Originally published July 28 2014
Not getting enough sleep can lead to false memories, schizophrenia and other health problems
by Julie Wilson
(NaturalNews) Scientists with the Department of Psychology and Social Behavior at the University of California, Irvine, ventured into unexplored waters when their research unveiled a link between sleep deprivation and false memories.
Led by Steven J. Frenda, the study found that sleeping five hours or less a night was linked to false memory formation, as reported by Medical News Today.
While past research has examined the relationship between lack of sleep and memory loss, this experiment, published in the journal Psychological Science, suggested that sleep deprivation could increase one's susceptibility to false memories.
"I was surprised to find that there were so few empirical studies connecting sleep deprivation with memory distortion in an eyewitness context," said Frenda.
"The studies that do exist look mostly at sleep-deprived people's ability to accurately remember lists of words - not real people, places and events."
Experiment asks over 100 college-age volunteers to review crime photos
The research team developed a test in which they could investigate how getting no sleep at all affects the formation of false memories by studying a group of 104 college-age participants.
The participants were divided into four groups. Two of the groups were shown photos of a crime taking place at a laboratory late at night. One of the groups was allowed to sleep, while the other stayed up all night.
The other two groups, one slept while the other stayed awake, reviewed the crime photos the morning after rather than the night before. The participants were then required to read narratives of eyewitness statements that gave different information than what the photos showed.
One example included an eyewitness stating that a thief put a stolen wallet in the pocket of his pants, when the photo showed that he placed it in his jacket.
The volunteers were then asked to recall what was shown in the photos.
Researchers found that the group who viewed the photos, read the narratives and attempted to recall the pictures after staying awake all night were more likely to say that the details in the eyewitness narratives were present in the photos, when in reality they weren't, an indication of false memory formation.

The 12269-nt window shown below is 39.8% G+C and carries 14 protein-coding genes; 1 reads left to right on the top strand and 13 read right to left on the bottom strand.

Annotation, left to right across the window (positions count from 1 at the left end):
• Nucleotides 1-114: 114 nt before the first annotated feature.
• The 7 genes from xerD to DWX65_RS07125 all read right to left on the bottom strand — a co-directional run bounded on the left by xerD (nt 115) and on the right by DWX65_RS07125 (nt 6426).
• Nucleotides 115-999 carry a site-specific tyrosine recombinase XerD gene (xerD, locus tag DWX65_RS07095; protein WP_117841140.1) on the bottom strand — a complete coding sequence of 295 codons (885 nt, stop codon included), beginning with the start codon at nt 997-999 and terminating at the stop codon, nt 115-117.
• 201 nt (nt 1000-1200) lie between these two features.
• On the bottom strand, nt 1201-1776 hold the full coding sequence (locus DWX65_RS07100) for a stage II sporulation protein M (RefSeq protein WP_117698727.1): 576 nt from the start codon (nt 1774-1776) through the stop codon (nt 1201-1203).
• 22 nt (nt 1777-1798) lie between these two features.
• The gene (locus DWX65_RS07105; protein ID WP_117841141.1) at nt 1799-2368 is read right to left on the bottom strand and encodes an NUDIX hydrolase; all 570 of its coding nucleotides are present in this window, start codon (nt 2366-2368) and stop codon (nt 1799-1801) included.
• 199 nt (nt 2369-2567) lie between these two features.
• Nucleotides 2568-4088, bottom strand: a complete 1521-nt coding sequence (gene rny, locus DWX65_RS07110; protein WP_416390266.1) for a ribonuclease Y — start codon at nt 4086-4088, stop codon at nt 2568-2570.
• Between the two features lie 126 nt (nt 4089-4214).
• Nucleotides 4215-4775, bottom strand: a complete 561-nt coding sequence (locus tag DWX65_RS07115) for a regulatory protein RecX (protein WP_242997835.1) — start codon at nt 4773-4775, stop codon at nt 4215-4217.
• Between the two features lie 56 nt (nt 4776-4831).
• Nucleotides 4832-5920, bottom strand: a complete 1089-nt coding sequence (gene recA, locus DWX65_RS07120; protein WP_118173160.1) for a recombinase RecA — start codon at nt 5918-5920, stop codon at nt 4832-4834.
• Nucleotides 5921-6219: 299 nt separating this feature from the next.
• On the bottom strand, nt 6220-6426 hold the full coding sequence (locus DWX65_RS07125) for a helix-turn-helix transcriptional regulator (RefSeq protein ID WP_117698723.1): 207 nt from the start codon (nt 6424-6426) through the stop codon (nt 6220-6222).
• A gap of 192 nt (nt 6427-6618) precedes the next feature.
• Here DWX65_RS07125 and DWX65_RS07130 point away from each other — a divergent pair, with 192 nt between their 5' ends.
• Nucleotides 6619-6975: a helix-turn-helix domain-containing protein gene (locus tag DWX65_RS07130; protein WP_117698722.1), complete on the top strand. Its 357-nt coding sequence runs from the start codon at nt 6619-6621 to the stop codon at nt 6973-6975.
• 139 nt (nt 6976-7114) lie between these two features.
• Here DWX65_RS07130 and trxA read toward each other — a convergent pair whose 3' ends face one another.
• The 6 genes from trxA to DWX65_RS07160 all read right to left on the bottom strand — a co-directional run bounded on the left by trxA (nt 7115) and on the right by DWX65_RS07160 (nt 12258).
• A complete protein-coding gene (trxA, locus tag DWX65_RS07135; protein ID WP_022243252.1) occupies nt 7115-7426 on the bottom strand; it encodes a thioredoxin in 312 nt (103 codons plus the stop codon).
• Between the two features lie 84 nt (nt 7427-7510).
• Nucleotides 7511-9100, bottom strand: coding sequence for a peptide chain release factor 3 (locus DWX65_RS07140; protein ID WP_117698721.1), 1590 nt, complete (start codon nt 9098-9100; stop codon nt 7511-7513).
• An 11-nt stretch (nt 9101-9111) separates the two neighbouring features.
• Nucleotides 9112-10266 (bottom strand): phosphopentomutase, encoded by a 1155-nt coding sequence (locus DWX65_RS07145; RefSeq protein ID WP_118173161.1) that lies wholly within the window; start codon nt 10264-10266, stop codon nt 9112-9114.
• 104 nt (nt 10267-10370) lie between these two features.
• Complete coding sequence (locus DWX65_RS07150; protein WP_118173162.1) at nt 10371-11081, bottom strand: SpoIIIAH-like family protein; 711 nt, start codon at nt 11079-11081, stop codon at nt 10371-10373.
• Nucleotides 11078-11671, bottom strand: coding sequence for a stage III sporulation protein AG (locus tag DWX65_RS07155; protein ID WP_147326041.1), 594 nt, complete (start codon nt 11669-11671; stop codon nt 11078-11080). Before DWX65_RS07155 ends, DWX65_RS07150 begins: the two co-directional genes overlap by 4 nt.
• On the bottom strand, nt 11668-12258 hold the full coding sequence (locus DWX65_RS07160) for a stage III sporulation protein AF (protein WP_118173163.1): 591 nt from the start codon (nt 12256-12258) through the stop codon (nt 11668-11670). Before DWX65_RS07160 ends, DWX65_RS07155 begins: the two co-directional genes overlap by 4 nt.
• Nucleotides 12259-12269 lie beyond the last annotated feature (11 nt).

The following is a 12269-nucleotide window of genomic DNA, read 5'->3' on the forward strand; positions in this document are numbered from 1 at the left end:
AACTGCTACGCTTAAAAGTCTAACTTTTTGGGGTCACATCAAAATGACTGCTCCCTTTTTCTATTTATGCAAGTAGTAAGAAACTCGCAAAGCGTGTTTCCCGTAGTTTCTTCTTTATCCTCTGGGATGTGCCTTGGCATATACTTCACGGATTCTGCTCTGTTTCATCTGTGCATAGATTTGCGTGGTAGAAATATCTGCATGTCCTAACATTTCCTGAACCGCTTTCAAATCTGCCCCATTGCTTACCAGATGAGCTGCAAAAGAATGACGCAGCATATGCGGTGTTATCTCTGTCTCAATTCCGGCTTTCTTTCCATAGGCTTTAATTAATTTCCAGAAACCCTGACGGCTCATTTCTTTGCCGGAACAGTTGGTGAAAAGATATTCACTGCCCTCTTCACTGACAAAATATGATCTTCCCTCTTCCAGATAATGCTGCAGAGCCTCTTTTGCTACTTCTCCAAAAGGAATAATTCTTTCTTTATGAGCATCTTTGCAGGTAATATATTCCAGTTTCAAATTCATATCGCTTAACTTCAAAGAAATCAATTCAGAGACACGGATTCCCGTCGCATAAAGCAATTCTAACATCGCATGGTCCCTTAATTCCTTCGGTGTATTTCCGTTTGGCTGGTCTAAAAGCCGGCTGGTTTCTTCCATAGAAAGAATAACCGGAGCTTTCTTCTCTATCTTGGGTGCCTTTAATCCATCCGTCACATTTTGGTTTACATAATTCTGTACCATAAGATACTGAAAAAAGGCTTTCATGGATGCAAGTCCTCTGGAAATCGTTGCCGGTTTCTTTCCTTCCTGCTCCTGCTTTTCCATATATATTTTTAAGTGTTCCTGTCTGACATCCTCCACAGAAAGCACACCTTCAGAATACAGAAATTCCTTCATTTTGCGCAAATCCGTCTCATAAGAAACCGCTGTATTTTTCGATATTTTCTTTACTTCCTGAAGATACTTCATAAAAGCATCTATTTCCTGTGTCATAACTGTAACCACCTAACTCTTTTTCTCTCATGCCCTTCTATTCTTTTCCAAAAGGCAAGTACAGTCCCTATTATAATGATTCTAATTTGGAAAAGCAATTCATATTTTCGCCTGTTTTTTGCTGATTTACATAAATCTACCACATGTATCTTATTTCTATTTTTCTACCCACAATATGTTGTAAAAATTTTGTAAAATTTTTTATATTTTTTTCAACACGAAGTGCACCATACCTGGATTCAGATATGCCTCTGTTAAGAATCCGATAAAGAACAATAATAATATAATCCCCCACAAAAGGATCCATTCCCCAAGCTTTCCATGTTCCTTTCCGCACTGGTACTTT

Contrastingly, the groups that were allowed to sleep remembered what they saw in the pictures and were far less likely to report false memories.
Getting enough sleep offers a better quality of life
Sleep is incredibly important and crucial to maintaining overall health. Adequate sleep allows your brain to prepare for the next day by sharpening your learning and problem-solving abilities.
A good night's rest also affects your physical health. Sleep helps your body heal and repair your heart and blood vessels, and maintain a healthy balance of hormones, in addition to supporting growth and development in children and teens.
Sleep deprivation can quickly lead to a host of health complications including increased stress levels, weight gain and more serious illnesses like schizophrenia.
Researchers previously believed that disrupted sleep was a symptom of schizophrenia, but experts are now suggesting that these disturbances could actually trigger the fatal hallucinogenic disease.
The findings, published in the journal Neuron, examined the association between poor sleep and schizophrenia by measuring electrical activity in the brain during sleep.
Led by researchers from the University of Bristol, the study's authors believe that prolonged sleep deprivation increases the occurrence of schizophrenia symptoms such as hallucinations, confusion and memory loss.
"Decoupling of brain regions involved in memory formation and decision-making during wakefulness are already implicated in schizophrenia, but decoupling during sleep provides a new mechanistic explanation for the cognitive deficits observed in both the animal model and patients: sleep disturbances might be a cause, not just a consequence of schizophrenia," noted Dr. Matt Jones, the study's lead author.
Experts admit that more research is needed; however, the information sheds light on new techniques for neurocognitive therapy in schizophrenia and other related psychiatric diseases.
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